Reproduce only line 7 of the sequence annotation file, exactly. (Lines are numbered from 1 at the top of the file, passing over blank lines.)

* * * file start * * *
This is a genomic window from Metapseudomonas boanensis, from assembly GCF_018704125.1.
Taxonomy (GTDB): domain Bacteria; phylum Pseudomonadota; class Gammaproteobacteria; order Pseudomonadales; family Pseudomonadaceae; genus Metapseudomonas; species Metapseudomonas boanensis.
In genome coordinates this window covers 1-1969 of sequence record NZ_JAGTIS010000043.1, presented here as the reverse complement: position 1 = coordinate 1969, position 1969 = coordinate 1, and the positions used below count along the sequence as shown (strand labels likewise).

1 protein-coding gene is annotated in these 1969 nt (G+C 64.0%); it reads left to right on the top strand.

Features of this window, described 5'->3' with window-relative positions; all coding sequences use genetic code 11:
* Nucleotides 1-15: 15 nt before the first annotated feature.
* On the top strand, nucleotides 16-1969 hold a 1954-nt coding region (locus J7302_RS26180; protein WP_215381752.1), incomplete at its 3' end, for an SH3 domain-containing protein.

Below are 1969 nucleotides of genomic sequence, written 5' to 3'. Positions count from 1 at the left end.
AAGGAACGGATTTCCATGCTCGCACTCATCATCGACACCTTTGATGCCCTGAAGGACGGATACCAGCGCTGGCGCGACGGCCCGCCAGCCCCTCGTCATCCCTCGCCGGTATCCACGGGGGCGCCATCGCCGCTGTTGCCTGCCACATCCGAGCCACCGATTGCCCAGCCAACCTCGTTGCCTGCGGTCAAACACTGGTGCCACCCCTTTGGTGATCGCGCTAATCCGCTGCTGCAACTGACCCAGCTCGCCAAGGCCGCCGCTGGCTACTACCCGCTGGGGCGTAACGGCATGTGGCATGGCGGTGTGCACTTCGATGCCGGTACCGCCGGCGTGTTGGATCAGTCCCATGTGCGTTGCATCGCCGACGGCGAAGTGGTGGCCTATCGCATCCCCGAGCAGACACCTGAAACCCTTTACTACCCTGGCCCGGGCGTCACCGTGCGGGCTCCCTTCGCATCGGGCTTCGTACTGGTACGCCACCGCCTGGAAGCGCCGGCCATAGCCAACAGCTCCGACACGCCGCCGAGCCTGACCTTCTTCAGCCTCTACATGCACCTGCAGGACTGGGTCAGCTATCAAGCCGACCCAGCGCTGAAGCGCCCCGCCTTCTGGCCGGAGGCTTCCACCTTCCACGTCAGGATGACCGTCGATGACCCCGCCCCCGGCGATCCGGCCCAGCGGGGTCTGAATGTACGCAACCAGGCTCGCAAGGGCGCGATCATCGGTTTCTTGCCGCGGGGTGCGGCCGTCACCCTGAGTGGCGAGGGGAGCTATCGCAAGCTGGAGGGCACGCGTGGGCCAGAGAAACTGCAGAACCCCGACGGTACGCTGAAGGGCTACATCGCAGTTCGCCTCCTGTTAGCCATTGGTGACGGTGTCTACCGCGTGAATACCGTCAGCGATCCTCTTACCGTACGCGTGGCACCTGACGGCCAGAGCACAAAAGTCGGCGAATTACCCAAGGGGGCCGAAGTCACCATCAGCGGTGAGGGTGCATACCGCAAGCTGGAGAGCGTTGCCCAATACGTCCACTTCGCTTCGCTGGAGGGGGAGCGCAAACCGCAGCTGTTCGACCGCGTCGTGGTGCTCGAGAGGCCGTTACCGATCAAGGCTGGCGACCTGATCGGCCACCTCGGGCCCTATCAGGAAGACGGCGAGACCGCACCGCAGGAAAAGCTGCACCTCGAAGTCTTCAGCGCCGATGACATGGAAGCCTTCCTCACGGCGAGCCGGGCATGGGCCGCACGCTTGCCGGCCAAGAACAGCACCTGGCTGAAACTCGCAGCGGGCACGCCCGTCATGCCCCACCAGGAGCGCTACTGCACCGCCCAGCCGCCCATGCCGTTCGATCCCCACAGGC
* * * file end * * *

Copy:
* On the top strand, nucleotides 16-1969 hold a 1954-nt coding region (locus J7302_RS26180; protein WP_215381752.1), incomplete at its 3' end, for an SH3 domain-containing protein.